Defense News August 23, 2010
Experts: DoD Could Have Prevented WikiLeaks Leak
By William Matthews
While senior Pentagon officials resort to bluster in hopes of preventing the WikiLeaks website from posting any more secret Afghan war documents on the Internet, security experts say there is a lot the U.S. military could have done to prevent the classified documents from being leaked in the first place.
Steps range from the sophisticated — installing automated monitoring systems on classified networks — to the mundane — disabling CD burners and USB ports on network computers.
“The technology is available” to protect highly sensitive information, said Tom Conway, director of federal business development at computer security giant McAfee. “The Defense Department doesn’t have it, but it is commercially available. We’ve got some major commercial clients using it.”
Full Article Below the Line (Not Easily Available on Internet); Lengthy Comment Follows Article
Banks, for example, use “host data-loss prevention” software to prevent theft and accidental disclosure of customers’ account information, he said. The software also enforces rules on how data is handled, from which employees can view it to whether it can be copied, printed or transmitted.
By contrast, Conway said, the Army “had someone on a classified network who was burning classified stuff onto a CD or DVD.” That could have been blocked by automated security systems — or at least checked by security personnel at the door.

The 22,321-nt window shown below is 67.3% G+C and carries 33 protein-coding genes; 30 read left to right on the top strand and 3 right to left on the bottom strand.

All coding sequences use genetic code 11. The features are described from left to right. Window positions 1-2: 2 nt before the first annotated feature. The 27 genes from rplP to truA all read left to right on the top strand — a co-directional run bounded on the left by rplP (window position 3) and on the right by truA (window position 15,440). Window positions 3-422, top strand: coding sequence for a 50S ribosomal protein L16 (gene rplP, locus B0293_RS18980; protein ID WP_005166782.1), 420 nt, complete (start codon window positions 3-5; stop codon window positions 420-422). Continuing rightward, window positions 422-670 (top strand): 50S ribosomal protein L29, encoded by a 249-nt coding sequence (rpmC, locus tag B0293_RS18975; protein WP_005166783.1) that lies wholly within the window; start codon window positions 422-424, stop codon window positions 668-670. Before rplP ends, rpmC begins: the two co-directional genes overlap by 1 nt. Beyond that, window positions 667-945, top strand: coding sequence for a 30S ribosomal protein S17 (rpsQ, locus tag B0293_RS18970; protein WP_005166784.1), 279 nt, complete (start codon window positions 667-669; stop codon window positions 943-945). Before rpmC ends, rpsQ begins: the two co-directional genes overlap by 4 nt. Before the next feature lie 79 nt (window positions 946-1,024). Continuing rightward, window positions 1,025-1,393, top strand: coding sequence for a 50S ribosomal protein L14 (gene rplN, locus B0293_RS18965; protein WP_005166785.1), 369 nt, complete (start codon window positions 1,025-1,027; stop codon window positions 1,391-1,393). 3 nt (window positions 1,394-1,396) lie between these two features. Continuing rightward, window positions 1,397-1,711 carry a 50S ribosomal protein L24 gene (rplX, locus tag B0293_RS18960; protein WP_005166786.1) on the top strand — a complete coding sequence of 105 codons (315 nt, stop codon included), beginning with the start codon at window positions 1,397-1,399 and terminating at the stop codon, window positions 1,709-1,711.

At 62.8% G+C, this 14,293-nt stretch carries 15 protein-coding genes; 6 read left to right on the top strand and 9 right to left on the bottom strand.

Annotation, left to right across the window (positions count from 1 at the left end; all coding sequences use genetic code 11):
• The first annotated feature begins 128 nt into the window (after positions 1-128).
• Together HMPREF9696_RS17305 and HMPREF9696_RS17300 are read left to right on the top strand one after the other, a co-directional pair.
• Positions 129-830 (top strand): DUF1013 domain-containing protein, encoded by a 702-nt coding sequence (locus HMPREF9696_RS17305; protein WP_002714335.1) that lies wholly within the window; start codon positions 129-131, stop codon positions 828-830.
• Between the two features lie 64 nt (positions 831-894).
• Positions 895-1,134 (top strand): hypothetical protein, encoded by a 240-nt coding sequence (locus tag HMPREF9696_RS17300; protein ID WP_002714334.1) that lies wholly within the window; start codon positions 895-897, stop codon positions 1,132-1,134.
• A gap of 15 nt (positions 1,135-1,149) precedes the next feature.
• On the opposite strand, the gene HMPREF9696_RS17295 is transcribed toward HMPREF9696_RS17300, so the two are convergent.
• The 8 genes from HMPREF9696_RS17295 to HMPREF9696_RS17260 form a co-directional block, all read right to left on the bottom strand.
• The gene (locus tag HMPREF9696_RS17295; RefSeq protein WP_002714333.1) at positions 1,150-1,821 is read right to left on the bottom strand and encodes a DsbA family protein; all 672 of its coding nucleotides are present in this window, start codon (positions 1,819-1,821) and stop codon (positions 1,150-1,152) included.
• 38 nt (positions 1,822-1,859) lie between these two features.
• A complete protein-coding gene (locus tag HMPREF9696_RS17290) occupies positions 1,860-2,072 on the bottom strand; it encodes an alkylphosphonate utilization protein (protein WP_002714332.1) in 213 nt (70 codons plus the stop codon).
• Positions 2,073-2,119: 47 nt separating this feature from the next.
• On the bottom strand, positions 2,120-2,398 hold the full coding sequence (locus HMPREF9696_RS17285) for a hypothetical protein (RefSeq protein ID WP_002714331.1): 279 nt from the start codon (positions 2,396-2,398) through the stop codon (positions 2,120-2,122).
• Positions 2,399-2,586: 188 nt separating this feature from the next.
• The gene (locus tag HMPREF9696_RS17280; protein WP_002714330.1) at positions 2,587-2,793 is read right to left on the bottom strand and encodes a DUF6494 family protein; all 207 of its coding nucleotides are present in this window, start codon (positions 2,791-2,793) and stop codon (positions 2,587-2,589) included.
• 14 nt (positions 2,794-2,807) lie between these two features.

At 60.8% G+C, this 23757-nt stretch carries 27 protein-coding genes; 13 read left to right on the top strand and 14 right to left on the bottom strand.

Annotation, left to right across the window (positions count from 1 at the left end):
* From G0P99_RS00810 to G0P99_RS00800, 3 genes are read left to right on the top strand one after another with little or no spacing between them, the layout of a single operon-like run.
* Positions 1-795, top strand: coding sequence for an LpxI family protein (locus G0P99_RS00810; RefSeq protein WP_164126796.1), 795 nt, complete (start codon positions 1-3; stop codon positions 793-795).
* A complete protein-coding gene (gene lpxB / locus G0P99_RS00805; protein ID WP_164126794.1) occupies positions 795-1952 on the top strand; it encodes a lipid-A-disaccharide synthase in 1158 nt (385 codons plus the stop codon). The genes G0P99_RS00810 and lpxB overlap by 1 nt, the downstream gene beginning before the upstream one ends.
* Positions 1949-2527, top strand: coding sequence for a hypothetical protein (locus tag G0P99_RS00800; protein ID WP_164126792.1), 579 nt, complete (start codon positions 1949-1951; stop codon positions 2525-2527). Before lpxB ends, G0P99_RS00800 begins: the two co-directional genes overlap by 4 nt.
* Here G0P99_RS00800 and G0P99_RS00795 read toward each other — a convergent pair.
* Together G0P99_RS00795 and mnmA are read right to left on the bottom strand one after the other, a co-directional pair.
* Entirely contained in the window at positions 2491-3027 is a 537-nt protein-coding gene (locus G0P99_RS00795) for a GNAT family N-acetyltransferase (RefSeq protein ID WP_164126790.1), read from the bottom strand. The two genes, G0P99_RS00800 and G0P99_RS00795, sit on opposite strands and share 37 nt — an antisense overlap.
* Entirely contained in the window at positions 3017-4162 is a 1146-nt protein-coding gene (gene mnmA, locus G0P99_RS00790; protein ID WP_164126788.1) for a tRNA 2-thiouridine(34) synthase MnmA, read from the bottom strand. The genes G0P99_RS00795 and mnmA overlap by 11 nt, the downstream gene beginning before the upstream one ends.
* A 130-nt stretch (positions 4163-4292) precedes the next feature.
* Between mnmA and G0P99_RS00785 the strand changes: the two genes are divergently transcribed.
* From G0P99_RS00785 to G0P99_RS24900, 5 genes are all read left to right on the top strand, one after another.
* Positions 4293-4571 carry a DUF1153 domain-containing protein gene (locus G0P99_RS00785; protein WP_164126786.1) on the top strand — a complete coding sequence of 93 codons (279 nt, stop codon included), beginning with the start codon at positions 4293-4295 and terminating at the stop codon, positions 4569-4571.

“They’ve got a problem, that’s blatantly obvious,” he said.
The leak of 91,000 secret documents has been called the largest intelligence leak in U.S. history.
WikiLeaks has already posted 76,000 documents and says it will soon post 15,000 more. The website describes itself as “a public service designed to protect whistle-blowers, journalists and activists who have sensitive materials to communicate to the public.”
U.S. Army Pvt. Bradley Manning, 22, has been identified as “a person of interest” in the leak. He has been arrested and charged with illegally downloading classified information. Although Manning was stationed in Iraq, he was an intelligence analyst with high-level security clearance, and thus had access to classified information about Afghanistan.
Manning is reported to have spent months downloading classified documents and copying them to rewritable music CDs, which he then simply carried out through security checkpoints.
If the reports are accurate, “the Army enabled him to do what he is accused of doing by its own defective security,” said Steven Aftergood, who directs the Federation of American Scientists’ Project on Government Secrecy. “There should have been no CD drives in top-secret terminals. It should not have been physically possible for anyone to download classified records onto transportable media. It was a security failure on the part of the Army that Manning even had the opportunity to do what he [allegedly] did.”